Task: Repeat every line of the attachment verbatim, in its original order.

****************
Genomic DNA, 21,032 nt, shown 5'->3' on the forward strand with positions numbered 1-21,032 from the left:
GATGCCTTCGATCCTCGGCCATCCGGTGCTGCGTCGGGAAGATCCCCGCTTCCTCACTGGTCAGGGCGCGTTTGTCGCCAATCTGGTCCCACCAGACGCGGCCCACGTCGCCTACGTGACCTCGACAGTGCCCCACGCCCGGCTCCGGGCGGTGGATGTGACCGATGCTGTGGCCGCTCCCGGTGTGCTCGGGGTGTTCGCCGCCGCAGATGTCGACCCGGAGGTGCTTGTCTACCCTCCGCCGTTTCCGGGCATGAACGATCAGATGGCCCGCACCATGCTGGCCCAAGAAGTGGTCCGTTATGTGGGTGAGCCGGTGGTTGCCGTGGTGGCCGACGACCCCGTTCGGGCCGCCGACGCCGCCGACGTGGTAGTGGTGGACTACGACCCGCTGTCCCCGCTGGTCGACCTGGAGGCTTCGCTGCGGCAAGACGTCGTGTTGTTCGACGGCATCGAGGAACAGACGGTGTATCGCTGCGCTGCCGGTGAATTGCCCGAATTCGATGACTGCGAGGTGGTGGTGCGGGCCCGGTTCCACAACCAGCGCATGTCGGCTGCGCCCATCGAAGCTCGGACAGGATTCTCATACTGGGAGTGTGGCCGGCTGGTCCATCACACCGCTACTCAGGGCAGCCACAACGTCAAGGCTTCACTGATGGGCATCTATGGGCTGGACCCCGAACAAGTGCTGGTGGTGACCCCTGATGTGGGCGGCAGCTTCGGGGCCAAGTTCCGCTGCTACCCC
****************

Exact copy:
Genomic DNA, 21,032 nt, shown 5'->3' on the forward strand with positions numbered 1-21,032 from the left:
GATGCCTTCGATCCTCGGCCATCCGGTGCTGCGTCGGGAAGATCCCCGCTTCCTCACTGGTCAGGGCGCGTTTGTCGCCAATCTGGTCCCACCAGACGCGGCCCACGTCGCCTACGTGACCTCGACAGTGCCCCACGCCCGGCTCCGGGCGGTGGATGTGACCGATGCTGTGGCCGCTCCCGGTGTGCTCGGGGTGTTCGCCGCCGCAGATGTCGACCCGGAGGTGCTTGTCTACCCTCCGCCGTTTCCGGGCATGAACGATCAGATGGCCCGCACCATGCTGGCCCAAGAAGTGGTCCGTTATGTGGGTGAGCCGGTGGTTGCCGTGGTGGCCGACGACCCCGTTCGGGCCGCCGACGCCGCCGACGTGGTAGTGGTGGACTACGACCCGCTGTCCCCGCTGGTCGACCTGGAGGCTTCGCTGCGGCAAGACGTCGTGTTGTTCGACGGCATCGAGGAACAGACGGTGTATCGCTGCGCTGCCGGTGAATTGCCCGAATTCGATGACTGCGAGGTGGTGGTGCGGGCCCGGTTCCACAACCAGCGCATGTCGGCTGCGCCCATCGAAGCTCGGACAGGATTCTCATACTGGGAGTGTGGCCGGCTGGTCCATCACACCGCTACTCAGGGCAGCCACAACGTCAAGGCTTCACTGATGGGCATCTATGGGCTGGACCCCGAACAAGTGCTGGTGGTGACCCCTGATGTGGGCGGCAGCTTCGGGGCCAAGTTCCGCTGCTACCCC